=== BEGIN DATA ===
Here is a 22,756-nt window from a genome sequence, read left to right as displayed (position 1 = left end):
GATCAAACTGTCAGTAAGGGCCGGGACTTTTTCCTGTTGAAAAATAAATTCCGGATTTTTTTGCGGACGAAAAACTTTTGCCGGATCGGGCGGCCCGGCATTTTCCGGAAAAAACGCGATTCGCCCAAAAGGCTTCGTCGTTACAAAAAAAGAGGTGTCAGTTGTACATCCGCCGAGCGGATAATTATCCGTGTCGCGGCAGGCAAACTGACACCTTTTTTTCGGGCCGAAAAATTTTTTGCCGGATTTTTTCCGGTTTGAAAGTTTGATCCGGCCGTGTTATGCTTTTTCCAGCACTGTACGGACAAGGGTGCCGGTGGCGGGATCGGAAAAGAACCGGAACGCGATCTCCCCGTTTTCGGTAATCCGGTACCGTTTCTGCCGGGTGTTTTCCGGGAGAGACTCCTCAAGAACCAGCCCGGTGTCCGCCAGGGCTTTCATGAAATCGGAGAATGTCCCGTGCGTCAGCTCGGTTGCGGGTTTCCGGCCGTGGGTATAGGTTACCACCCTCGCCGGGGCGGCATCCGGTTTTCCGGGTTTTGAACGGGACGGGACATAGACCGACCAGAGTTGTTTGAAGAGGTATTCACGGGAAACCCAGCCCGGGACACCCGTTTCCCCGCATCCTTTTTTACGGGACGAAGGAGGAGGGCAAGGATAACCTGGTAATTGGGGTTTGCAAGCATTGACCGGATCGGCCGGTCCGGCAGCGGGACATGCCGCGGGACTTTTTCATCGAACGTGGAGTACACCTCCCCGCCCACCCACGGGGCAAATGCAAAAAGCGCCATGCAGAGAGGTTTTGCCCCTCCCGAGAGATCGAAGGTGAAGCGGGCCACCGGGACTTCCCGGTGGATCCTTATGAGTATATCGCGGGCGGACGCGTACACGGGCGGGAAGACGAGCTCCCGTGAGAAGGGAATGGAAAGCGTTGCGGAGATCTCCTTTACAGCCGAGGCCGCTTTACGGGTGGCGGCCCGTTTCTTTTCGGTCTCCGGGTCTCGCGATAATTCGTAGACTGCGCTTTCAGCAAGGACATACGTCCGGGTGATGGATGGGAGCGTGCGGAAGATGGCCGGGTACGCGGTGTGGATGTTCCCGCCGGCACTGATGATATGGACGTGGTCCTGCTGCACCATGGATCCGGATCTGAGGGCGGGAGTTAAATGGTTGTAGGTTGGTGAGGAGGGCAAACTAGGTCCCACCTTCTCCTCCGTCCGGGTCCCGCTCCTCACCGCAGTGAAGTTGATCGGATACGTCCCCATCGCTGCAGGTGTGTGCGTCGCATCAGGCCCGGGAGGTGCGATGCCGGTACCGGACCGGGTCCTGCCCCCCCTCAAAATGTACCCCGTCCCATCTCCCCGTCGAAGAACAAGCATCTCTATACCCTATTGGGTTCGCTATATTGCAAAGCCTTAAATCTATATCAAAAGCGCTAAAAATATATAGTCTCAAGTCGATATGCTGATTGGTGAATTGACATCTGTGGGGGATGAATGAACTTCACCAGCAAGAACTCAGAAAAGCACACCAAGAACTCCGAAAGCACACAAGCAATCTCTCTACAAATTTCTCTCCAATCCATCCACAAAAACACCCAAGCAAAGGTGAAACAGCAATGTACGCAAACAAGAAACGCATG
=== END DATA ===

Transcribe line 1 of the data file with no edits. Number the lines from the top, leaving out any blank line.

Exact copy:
Here is a 22,756-nt window from a genome sequence, read left to right as displayed (position 1 = left end):